It may involve the center of the cornea or the peripheral part of the cornea
(that portion closest to the sclera) or both. Keratitis may affect one eye or
Keratitis may be mild, moderate, or severe and may be associated with
inflammation of other parts of the eye. Keratoconjunctivitis is inflammation of
the cornea and the conjunctiva. Kerato-uveitis is inflammation of the cornea and
the uveal tract, which consists of the iris, ciliary body, and choroid.
Keratitis may be acute or chronic. It may occur only once or twice in an eye
or be recurrent. It may be limited in its effects on the eye or be progressive
in its damage.
The various causes of keratitis may result in different clinical
presentations, so defining the location, severity, and frequency of the condition
can often assist in pinpointing the exact cause. Other helpful facts in
establishing the cause of keratitis can include demographic information such as
the age, sex, and geographic location of the patient. A medical history is often
useful as well in finding the cause of keratitis.
Infection is the most frequent cause of keratitis. Bacteria, viruses, fungi,
and parasitic organisms may all infect the cornea, causing infectious or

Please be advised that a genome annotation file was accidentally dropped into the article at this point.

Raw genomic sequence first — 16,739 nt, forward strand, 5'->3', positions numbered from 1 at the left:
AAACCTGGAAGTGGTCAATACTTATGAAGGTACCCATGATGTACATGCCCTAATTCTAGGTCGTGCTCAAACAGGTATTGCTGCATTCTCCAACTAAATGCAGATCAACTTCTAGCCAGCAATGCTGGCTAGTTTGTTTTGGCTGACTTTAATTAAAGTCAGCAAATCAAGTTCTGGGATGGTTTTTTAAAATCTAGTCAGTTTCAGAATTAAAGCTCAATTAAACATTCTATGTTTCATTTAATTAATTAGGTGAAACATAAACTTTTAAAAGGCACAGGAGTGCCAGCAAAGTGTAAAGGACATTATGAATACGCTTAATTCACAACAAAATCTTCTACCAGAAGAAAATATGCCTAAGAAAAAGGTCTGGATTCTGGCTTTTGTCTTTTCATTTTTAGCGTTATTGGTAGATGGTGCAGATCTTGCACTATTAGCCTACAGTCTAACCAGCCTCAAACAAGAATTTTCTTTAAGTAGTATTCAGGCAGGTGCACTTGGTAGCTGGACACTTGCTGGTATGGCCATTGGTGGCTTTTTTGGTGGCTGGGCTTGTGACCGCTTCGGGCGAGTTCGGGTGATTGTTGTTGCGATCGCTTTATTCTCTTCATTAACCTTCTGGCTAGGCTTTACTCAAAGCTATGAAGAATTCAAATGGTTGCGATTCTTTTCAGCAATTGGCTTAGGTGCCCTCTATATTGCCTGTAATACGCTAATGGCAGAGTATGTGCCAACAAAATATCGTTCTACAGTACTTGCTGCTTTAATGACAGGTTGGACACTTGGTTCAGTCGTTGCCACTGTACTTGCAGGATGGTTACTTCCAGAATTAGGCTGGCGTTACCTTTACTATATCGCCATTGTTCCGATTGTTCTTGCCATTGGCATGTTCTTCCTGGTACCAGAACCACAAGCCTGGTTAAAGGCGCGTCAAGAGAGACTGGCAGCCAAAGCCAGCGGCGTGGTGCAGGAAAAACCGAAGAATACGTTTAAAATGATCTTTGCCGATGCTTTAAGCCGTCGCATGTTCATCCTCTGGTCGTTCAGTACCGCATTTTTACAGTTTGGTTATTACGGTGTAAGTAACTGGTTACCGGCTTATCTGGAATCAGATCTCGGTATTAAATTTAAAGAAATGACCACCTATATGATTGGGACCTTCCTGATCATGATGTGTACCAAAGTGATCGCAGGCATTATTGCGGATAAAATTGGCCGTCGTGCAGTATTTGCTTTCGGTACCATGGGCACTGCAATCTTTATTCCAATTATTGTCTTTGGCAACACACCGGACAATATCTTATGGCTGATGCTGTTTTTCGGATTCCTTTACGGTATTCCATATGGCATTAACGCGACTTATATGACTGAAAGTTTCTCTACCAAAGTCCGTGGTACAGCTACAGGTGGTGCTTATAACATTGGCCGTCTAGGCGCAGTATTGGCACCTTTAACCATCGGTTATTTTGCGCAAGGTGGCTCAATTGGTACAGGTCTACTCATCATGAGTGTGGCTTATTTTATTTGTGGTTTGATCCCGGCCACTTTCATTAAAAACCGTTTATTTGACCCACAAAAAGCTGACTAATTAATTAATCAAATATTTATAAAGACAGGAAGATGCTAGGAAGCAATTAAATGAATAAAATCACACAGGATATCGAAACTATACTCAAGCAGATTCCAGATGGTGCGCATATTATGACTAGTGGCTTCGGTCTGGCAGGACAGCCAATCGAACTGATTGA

Bacteria most frequently responsible for keratitis include Staphylococci,
Hemophilus, Streptococci, and Pseudomonas. If the front surface of the cornea has
been damaged by a small scratch and the surface is not intact, almost any
bacteria, including atypical mycobacteria, can invade the cornea and result in
keratitis. Ulcerations of the cornea may occur, a condition known as ulcerative
keratitis. Before the advent of antibiotics, syphilis was a frequent cause of
Viruses that infect the cornea include respiratory viruses, including the
adenoviruses and others responsible for the common cold. The herpes simplex
virus is another common cause of keratitis. There are about 20,000 new cases of
ocular herpes in the United States annually, along with more than 28,000
reactivations of the infection. There are about 500,000 people in the U.S. with a
history of herpes simplex eye disease. The herpes zoster virus (the virus
responsible for chickenpox and shingles) may also cause keratitis if shingles
involve the forehead.
Fungi such as Candida, Aspergillus, and Nocardia are unusual causes of